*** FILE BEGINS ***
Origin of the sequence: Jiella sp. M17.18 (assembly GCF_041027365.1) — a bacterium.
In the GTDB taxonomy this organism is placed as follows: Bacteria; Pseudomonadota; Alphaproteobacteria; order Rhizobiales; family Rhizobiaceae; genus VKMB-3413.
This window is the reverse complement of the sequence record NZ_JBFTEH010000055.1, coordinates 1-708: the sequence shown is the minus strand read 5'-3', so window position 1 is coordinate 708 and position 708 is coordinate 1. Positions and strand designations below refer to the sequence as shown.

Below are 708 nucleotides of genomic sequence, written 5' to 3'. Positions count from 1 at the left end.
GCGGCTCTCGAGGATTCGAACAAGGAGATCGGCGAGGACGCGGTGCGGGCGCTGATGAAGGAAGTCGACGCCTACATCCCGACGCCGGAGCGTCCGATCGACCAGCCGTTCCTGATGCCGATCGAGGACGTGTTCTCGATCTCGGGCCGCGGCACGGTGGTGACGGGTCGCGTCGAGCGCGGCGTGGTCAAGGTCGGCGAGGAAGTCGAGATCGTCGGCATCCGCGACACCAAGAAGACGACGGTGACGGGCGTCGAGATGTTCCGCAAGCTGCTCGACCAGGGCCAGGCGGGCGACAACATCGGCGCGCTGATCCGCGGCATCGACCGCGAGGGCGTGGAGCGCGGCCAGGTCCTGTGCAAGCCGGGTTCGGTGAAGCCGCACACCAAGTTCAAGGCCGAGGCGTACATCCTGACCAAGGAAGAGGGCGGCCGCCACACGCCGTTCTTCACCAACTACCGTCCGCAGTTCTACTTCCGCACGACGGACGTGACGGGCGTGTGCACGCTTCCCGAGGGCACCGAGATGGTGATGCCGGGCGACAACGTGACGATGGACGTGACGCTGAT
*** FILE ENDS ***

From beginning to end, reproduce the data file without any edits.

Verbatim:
Origin of the sequence: Jiella sp. M17.18 (assembly GCF_041027365.1) — a bacterium.
In the GTDB taxonomy this organism is placed as follows: Bacteria; Pseudomonadota; Alphaproteobacteria; order Rhizobiales; family Rhizobiaceae; genus VKMB-3413.
This window is the reverse complement of the sequence record NZ_JBFTEH010000055.1, coordinates 1-708: the sequence shown is the minus strand read 5'-3', so window position 1 is coordinate 708 and position 708 is coordinate 1. Positions and strand designations below refer to the sequence as shown.

Below are 708 nucleotides of genomic sequence, written 5' to 3'. Positions count from 1 at the left end.
GCGGCTCTCGAGGATTCGAACAAGGAGATCGGCGAGGACGCGGTGCGGGCGCTGATGAAGGAAGTCGACGCCTACATCCCGACGCCGGAGCGTCCGATCGACCAGCCGTTCCTGATGCCGATCGAGGACGTGTTCTCGATCTCGGGCCGCGGCACGGTGGTGACGGGTCGCGTCGAGCGCGGCGTGGTCAAGGTCGGCGAGGAAGTCGAGATCGTCGGCATCCGCGACACCAAGAAGACGACGGTGACGGGCGTCGAGATGTTCCGCAAGCTGCTCGACCAGGGCCAGGCGGGCGACAACATCGGCGCGCTGATCCGCGGCATCGACCGCGAGGGCGTGGAGCGCGGCCAGGTCCTGTGCAAGCCGGGTTCGGTGAAGCCGCACACCAAGTTCAAGGCCGAGGCGTACATCCTGACCAAGGAAGAGGGCGGCCGCCACACGCCGTTCTTCACCAACTACCGTCCGCAGTTCTACTTCCGCACGACGGACGTGACGGGCGTGTGCACGCTTCCCGAGGGCACCGAGATGGTGATGCCGGGCGACAACGTGACGATGGACGTGACGCTGAT